Magazine article Artforum International

Twin Bills: Theresa Duncan on Women and the Man in Two Recent Films

Magazine article Artforum International

Twin Bills: Theresa Duncan on Women and the Man in Two Recent Films

Article excerpt

AT FIRST GLANCE, Sofia Coppola's melancholy love story Lost in Translation and Quentin Tarantino's brazen splatterfest Kill Bill: Vol. 1 don't seem to have much in common beyond their similarly lavish Oscar campaigns. But then a peculiar set of coincidences begins to emerge. Both are set in a dreamlike, poppalette Tokyo, the action in both pivots on the marital troubles of a female protagonist, and the films each sport a key scene in which the heroine rides along a hospital corridor in a wheelchair. Even some of the finer points are identical, like both films' featuring a minor Japanese character nicknamed Charlie Brown. The chain of happenstance starts to look like the "eerie" coincidences connecting the assassinations of Abraham Lincoln and John F. Kennedy. (You know, Lincoln's secretary was named Kennedy, Kennedy's secretary was named Lincoln ...) But while these young, talented filmmakers' most recent works may bear similar details, they intersect only briefly at a set of opposing cultural currents. If the X marking Coppola and Tarantino's generation stands for a crossroads, then one director is helping to maintain the status quo while the other emerges as American film's first truly great female director.

Toni Morrison famously declared Bill Clinton the first black president; and by lights of a similar set of sociological shifts and personal circumstances, Quentin Tarantino has become the first "female" director to reach American film's commercial and artistic pinnacles. While Sofia Coppola has a matter-of-fact Hollywood pedigree, Tarantino (like fellow hick striver Clinton) had no father. Born in Knoxville, Tennessee, he was raised by a single teenage mom in Long Beach, California, eventually trading his shit job at the local video-rental mart for Cannes and a Palme d'Or. Also like Clinton, Tarantino grew up to be an accomplished and authoritative white man who can consider the subjectivities of women and minorities without breaking into a cold sweat. Beginning with Uma Thurman's Mia Wallace in Pulp Fiction (1994) and Pam Grier's Jackie Brown (1997), Tarantino has demonstrated an unselfconscious empathy with and ability to write strong, dynamic roles for women that no female director in America has yet matched.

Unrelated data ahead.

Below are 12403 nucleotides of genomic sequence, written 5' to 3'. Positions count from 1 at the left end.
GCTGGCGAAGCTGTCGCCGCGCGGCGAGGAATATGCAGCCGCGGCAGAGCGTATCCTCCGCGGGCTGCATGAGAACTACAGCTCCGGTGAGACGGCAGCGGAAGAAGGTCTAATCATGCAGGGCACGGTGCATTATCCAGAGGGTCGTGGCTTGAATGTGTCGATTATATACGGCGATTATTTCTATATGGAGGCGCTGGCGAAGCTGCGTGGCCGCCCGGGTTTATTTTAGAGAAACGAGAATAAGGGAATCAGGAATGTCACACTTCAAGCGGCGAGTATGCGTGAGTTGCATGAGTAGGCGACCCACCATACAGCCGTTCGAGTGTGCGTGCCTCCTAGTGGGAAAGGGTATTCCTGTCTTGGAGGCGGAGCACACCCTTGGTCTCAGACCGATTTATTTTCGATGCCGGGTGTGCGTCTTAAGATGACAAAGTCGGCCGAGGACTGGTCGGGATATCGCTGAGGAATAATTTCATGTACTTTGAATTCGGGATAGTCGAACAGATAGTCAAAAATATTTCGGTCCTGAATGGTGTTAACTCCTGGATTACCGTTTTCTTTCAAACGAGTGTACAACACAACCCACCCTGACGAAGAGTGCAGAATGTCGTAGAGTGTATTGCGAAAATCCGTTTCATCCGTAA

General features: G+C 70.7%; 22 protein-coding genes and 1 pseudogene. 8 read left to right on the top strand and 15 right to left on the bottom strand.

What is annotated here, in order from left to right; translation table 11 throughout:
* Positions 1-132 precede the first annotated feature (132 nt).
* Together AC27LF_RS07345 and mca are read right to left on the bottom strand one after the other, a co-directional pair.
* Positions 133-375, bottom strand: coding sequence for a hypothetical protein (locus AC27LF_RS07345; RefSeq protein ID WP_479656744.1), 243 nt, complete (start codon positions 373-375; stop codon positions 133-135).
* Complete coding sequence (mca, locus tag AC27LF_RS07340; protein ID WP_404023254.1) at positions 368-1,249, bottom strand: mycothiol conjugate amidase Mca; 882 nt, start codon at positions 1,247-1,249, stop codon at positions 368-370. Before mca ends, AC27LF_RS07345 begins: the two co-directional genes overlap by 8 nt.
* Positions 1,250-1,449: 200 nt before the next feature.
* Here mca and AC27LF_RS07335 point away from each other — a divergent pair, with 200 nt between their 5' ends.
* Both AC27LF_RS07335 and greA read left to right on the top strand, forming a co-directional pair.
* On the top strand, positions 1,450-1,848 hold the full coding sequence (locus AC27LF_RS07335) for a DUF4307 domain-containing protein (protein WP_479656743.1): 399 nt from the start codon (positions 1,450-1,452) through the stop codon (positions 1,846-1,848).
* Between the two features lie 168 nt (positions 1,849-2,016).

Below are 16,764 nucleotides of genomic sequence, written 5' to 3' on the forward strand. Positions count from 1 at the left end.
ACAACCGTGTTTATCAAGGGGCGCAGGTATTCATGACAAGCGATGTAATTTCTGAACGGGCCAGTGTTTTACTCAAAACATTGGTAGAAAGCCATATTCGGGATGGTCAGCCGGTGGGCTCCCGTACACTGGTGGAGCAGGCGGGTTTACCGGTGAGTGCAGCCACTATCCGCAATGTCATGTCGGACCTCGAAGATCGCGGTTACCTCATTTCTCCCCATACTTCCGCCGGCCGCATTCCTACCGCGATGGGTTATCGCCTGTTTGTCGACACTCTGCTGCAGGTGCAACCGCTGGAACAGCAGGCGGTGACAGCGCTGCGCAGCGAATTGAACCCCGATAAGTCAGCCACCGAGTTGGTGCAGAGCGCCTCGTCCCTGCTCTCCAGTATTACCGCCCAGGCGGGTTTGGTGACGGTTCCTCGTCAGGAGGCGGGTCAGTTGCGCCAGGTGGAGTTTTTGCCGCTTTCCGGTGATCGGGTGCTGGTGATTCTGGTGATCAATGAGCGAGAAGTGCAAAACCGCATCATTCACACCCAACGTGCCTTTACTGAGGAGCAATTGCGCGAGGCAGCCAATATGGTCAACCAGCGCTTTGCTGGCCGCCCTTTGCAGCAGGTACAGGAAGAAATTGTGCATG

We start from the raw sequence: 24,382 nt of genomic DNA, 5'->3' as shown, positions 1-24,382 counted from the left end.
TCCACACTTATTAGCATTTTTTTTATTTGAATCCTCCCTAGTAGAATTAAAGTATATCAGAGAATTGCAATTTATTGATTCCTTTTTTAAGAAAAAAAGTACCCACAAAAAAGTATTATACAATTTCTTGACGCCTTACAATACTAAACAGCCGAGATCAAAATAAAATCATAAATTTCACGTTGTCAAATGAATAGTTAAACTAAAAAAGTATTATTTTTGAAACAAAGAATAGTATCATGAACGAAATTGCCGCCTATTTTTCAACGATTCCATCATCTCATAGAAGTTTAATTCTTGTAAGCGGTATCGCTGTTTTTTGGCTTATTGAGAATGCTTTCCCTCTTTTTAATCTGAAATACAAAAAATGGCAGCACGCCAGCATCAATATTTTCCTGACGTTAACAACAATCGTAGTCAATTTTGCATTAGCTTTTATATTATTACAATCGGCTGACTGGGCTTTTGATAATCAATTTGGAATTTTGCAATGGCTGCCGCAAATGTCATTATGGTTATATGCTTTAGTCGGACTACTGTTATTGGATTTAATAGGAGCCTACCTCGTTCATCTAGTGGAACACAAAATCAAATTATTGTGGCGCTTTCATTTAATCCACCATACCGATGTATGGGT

Kill Bill: Vol. 1 centers on a woman's quest for justice. The title character Bill, played in Vol. 2 by David Carradine, is here an invisible figure looming over the story. We know Bill is the head of an elite, all-female group called the Deadly Viper Assassination Squad, or DiVAS. Vol. 1 opens with Bill and his DiVAS gunning down a wedding party. The pregnant woman in the blood-soaked wedding dress, the Bride (Uma Thurman), is also known as Black Mamba, the most lethal Viper of them all. Bill and the Vipers leave the Bride for dead, but she is actually comatose. Cut to four years later. Suddenly awakening in a hospital, the Bride efficiently dispatches the hospital orderly who has been pimping her inert body (slamming a door repeatedly on his skull), steals his custom-built hot rod emblazoned with foot-high pink letters reading "Pussy Wagon," and sets off on a ferociously focused mission of revenge. In A Thousand Plateaus, Deleuze and Guattari said that a hole is just a vagina traveling at the speed of light. For years I had no inkling what that gnomic pronouncement could possibly mean--and then I saw Uma Thurman hurtling around in the Pussy Wagon.

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Sam Peckinpah's masterpiece of American screen violence Straw Dogs (1971) was famously called a "fascist work of art" by Pauline Kael; Kill Bill's hallucinatory violence and rivers of gore have elicited similarly hysterical commentary. The New Republic's Gregg Easterbrook went so far as to accuse Harvey Weinstein, one of the film's producers, of promoting terrorism. In conversation, Tarantino praises violent films for their "honesty" and for being "true to themselves. …

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